Anonymous said...

This is why the public dislikes and distrusts the police. Many are bullies, misuse their aurhority and setup/stash drugs on innocent citizens when they search cars are other ways to set up citizens. At one time a trusted agency, police have lost any real standing in the eyes of the general public.

Anonymous said...

If I read correctly, four of the seven officers were indicted for a misdemeanor offense. If the feds are not investigating, they should be.

Anonymous said...

HB 1085 is introduced and threatens the retirement pension of any public official dismissed for serious misconduct. Why is this not aimed at local government officials/police and only state officials? The concept seems fair so why not include all public/elected employees?

Anonymous said...

Speaking of the Public Information Act, you might be interested in HB 1046, which would make confidential most information in the personnel file of a deputy sheriffm, similar to the restrictions on personnel files of state troopers.

Anonymous said...

What I have always found interesting is that no one ever seems to publish the names and backgrounds of the arbitators. Putting a little sunshine on the individuals responsible for placing these officers back on the street might help them take responsibility for their decision-making, especially as most arbitrators, I believe, come from out of the community the incident happens in. :~)

Anonymous said...

Mostr law enforcement people are arrogrant, rogue style folks allowing their authority to swell their brains. It would be great to have real, LE folks with common sense and want to actually do the right thing. Where did commom sense go with LE? What happened to public servant and care for the public?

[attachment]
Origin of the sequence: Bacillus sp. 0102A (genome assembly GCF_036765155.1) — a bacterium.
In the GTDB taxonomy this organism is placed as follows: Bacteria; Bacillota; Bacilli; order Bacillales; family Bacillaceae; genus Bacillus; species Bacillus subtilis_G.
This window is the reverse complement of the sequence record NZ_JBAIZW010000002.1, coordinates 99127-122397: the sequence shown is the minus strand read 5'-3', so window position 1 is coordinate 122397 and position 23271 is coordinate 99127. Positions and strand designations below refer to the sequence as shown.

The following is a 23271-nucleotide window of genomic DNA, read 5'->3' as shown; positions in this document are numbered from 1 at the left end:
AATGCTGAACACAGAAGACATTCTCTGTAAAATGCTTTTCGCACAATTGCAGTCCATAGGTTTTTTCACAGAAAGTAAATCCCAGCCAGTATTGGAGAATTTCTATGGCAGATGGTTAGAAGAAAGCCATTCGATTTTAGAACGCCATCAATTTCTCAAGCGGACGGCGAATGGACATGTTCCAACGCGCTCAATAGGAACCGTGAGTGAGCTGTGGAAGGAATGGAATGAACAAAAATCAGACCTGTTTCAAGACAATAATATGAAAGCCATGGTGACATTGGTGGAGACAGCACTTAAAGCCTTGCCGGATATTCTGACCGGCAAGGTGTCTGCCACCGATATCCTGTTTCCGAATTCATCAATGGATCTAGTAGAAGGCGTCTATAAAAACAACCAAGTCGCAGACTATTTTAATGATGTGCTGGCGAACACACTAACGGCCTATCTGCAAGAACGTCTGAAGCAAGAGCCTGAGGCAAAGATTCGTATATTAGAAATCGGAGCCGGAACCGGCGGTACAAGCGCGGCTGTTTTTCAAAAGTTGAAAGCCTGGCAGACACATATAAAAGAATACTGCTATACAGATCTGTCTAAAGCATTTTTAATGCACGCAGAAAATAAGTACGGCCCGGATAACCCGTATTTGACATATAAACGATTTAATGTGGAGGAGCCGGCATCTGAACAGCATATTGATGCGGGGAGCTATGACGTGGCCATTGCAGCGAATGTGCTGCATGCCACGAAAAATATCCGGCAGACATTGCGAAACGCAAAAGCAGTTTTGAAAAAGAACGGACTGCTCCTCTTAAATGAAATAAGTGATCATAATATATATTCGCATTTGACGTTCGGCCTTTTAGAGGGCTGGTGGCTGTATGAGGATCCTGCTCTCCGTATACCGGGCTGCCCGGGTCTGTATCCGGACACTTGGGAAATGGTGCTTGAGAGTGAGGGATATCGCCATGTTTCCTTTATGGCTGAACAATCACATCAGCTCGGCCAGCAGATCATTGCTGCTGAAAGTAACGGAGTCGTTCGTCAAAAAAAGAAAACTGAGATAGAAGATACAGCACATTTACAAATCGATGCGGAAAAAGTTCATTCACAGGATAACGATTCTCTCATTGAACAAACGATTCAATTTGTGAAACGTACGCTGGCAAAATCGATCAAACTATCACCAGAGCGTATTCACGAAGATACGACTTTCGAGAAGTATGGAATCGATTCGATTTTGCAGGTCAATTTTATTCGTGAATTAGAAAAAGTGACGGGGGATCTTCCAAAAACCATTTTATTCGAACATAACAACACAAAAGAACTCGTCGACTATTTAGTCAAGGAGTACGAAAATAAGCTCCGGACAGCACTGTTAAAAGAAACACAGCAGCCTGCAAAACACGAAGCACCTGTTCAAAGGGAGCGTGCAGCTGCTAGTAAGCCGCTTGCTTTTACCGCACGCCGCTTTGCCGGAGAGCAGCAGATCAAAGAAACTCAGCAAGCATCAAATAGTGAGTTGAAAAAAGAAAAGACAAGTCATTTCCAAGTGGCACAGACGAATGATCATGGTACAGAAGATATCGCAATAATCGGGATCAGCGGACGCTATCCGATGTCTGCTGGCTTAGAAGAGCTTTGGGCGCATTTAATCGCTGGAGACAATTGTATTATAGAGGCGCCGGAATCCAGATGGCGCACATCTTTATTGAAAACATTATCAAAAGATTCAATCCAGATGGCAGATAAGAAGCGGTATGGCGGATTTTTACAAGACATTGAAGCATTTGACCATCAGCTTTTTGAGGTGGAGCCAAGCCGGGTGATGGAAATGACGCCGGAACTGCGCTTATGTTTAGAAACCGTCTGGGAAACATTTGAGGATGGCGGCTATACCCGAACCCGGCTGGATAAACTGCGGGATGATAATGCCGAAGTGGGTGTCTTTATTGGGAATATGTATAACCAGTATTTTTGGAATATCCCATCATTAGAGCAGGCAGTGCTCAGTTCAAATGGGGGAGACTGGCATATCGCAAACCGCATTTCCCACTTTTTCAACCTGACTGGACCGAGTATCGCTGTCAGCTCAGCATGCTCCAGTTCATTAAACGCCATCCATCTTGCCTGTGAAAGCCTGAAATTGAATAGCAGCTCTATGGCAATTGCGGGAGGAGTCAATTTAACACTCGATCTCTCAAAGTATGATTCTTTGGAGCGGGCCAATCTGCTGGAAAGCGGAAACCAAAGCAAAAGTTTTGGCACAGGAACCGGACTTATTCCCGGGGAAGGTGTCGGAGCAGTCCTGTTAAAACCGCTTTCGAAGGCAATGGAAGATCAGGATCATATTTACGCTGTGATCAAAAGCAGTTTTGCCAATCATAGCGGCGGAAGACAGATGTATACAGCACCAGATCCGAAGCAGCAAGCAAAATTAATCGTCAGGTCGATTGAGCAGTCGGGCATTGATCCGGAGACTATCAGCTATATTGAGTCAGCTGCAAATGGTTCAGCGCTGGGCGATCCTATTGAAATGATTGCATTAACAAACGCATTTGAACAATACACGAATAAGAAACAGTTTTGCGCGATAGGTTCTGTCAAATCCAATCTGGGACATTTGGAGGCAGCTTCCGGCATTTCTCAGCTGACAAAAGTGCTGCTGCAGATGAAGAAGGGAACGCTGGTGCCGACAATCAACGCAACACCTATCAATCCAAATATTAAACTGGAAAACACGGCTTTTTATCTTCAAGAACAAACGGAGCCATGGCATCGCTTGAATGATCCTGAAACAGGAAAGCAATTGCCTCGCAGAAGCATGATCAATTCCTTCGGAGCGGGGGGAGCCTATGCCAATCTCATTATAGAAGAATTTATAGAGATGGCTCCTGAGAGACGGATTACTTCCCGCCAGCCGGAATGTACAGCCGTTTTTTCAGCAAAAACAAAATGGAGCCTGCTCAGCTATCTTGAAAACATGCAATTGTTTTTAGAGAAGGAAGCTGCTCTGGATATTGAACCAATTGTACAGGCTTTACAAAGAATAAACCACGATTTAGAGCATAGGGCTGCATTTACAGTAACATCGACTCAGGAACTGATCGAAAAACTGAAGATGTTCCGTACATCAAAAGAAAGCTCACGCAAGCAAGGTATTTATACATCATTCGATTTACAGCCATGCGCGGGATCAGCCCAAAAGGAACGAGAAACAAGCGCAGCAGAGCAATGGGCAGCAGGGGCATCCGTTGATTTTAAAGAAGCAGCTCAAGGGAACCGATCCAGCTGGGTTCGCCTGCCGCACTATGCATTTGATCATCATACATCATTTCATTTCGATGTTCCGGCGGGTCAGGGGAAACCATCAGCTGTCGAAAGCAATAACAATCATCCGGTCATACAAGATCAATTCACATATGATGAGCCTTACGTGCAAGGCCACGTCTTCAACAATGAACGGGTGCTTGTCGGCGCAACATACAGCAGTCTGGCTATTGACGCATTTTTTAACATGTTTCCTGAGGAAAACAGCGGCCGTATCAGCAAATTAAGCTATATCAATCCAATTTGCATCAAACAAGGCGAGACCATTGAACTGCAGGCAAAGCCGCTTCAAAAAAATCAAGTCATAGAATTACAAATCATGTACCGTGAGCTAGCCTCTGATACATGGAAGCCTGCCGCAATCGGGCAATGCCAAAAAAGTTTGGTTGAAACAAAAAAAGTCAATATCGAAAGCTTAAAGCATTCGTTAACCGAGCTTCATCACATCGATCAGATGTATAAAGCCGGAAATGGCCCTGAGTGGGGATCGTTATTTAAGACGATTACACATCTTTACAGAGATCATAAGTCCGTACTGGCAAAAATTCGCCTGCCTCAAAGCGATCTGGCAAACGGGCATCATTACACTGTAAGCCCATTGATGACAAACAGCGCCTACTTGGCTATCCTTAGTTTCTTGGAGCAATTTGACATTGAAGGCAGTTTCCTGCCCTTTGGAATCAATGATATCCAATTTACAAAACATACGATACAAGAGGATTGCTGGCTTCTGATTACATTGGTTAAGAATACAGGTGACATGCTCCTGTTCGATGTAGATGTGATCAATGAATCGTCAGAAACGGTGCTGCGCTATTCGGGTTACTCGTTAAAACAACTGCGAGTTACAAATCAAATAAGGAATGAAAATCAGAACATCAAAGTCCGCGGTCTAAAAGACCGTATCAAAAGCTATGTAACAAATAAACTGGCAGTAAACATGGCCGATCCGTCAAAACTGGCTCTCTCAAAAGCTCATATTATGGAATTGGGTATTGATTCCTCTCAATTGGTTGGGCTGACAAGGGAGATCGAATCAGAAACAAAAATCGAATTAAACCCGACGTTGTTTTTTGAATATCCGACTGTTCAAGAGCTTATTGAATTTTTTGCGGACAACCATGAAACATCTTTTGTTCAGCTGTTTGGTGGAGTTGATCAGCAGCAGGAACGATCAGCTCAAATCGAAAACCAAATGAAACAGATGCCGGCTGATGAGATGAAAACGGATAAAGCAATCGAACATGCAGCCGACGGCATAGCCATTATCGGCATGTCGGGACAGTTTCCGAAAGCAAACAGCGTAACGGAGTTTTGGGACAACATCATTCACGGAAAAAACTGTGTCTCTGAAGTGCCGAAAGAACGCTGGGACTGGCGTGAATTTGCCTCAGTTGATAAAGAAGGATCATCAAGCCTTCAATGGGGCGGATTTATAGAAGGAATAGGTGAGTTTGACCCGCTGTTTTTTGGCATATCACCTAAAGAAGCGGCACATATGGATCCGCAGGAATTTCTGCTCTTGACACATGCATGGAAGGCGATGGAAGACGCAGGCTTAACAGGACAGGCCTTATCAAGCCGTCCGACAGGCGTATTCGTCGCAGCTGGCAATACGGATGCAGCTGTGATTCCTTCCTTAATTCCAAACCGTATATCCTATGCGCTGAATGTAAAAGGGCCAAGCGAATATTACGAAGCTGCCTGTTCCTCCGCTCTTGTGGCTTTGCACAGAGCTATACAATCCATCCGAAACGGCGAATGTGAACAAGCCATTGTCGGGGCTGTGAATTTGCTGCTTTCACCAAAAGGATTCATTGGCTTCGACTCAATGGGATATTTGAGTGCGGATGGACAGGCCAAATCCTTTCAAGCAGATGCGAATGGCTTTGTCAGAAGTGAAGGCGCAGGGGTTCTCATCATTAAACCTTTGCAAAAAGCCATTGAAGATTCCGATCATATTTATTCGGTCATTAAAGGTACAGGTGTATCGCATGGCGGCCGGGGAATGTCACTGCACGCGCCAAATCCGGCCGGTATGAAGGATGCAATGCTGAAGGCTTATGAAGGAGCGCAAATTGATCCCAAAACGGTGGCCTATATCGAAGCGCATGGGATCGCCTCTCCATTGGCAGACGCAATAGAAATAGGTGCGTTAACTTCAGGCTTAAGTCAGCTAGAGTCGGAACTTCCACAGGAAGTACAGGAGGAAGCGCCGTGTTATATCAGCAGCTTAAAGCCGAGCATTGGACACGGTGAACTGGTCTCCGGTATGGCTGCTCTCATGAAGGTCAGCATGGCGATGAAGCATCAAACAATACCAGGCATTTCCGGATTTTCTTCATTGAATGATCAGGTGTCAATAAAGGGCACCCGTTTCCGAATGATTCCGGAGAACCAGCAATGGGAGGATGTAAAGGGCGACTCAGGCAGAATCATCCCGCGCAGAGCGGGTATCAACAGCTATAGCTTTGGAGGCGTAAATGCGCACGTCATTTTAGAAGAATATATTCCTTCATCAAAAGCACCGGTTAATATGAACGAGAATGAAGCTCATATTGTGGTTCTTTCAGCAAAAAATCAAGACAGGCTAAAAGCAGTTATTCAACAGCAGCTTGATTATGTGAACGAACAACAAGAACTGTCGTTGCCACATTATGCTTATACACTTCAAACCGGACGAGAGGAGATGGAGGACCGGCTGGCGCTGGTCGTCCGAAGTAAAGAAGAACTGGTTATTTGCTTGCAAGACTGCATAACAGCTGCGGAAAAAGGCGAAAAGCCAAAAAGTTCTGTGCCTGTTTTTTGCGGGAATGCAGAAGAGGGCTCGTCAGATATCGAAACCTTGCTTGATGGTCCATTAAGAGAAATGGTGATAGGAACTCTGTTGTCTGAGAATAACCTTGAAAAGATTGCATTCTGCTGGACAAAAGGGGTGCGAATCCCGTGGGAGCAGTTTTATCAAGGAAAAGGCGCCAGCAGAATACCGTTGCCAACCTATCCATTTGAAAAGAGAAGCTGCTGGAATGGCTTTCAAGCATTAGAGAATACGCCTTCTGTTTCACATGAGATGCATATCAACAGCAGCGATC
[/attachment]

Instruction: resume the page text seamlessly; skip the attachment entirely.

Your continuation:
Anonymous said...

Attention, this might be a good time to join the Anonymous in replying from behind the wussie wall.

The Silent Seven or Shitty Seven are currently at the Pup getting their stories in line. One has a lap-top and is surfing for shit to print. I've never seen so much high fiving and knuckle bumping. It's just a matter of time until they get wind of their popularity and target the crowd.

The video shows one of them appearing to be a black female with a pony-tail. She's the one with a goofy right foot twitchy kick. Can anyone confirm this?

Anonymous said...

Something to suck on -

In California, all it took was one too many crack-heads of color getting beat down by gangs of cops of multiple colors. The Mexicans jumped in and broke 'em off a piece or two as they both targetted 'Whity', Asians & Police Stations across the country.*Until they ran out of crack. Now all they have to show for it is old school TVs and VCRs.

We can thank the media and churches for making police brutality a racial thang. You can thank yourselves for doing nothing about it. Don't worry, there's time to educate yourself about Police Brutality and the lack of Accountability. Check out for a free sample.

In Egypt, all it took was one too many vendors getting his ass beat by street cops for not having a permit (or not paying protection on time?). The people said enough is enough and peacefully protested. Then out of the blue, someone highjacked the protest and aimed it at the President.

We can thank the media, and politicians for their roles in allowing the incident that broke the camels' back to never get the investigation it deserves.

Quick - Does anyone (wouldn't be fair to include you Grits) know the name of the vendor, the cop, or the street? No, you don't.

How about the full names (not just initials) of the seven?